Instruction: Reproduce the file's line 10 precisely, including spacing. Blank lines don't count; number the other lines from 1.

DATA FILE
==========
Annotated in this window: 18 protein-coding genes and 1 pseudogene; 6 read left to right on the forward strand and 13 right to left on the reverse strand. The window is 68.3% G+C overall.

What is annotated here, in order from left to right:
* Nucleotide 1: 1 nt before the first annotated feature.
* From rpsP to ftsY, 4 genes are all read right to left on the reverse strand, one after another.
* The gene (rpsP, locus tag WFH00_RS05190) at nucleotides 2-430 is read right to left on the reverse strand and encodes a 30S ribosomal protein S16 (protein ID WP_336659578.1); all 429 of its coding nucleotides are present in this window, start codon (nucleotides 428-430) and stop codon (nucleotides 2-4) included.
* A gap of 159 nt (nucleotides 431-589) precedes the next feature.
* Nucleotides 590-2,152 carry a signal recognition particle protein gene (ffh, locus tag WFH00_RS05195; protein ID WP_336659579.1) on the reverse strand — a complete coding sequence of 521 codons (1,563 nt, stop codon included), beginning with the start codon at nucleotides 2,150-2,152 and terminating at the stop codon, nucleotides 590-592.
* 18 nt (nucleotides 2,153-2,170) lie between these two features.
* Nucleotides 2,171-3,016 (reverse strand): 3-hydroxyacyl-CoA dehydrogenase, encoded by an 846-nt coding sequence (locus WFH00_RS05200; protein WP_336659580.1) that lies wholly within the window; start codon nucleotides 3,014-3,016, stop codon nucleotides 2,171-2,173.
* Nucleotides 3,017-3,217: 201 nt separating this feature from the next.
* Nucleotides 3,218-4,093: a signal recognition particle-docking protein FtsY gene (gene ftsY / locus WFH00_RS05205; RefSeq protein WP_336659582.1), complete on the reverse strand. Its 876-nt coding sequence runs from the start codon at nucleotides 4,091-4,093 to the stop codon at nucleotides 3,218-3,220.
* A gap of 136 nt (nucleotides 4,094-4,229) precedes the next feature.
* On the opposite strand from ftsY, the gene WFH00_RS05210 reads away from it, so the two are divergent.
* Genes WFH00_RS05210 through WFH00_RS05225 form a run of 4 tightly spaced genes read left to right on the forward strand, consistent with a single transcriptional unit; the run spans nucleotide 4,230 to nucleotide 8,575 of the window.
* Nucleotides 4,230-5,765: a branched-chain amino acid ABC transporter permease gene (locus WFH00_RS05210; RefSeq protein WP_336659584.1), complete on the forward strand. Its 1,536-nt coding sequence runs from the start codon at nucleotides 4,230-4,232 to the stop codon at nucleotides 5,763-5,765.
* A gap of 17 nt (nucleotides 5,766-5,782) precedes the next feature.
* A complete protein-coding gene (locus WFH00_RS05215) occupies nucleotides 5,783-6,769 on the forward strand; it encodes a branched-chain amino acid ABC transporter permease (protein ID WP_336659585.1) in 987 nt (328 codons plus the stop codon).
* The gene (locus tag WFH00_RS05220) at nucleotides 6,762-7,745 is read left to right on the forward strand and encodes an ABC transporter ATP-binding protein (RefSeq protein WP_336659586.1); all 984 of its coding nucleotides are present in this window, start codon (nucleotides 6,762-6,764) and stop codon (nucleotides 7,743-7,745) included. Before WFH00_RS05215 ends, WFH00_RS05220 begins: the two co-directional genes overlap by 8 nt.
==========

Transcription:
* Nucleotides 3,017-3,217: 201 nt separating this feature from the next.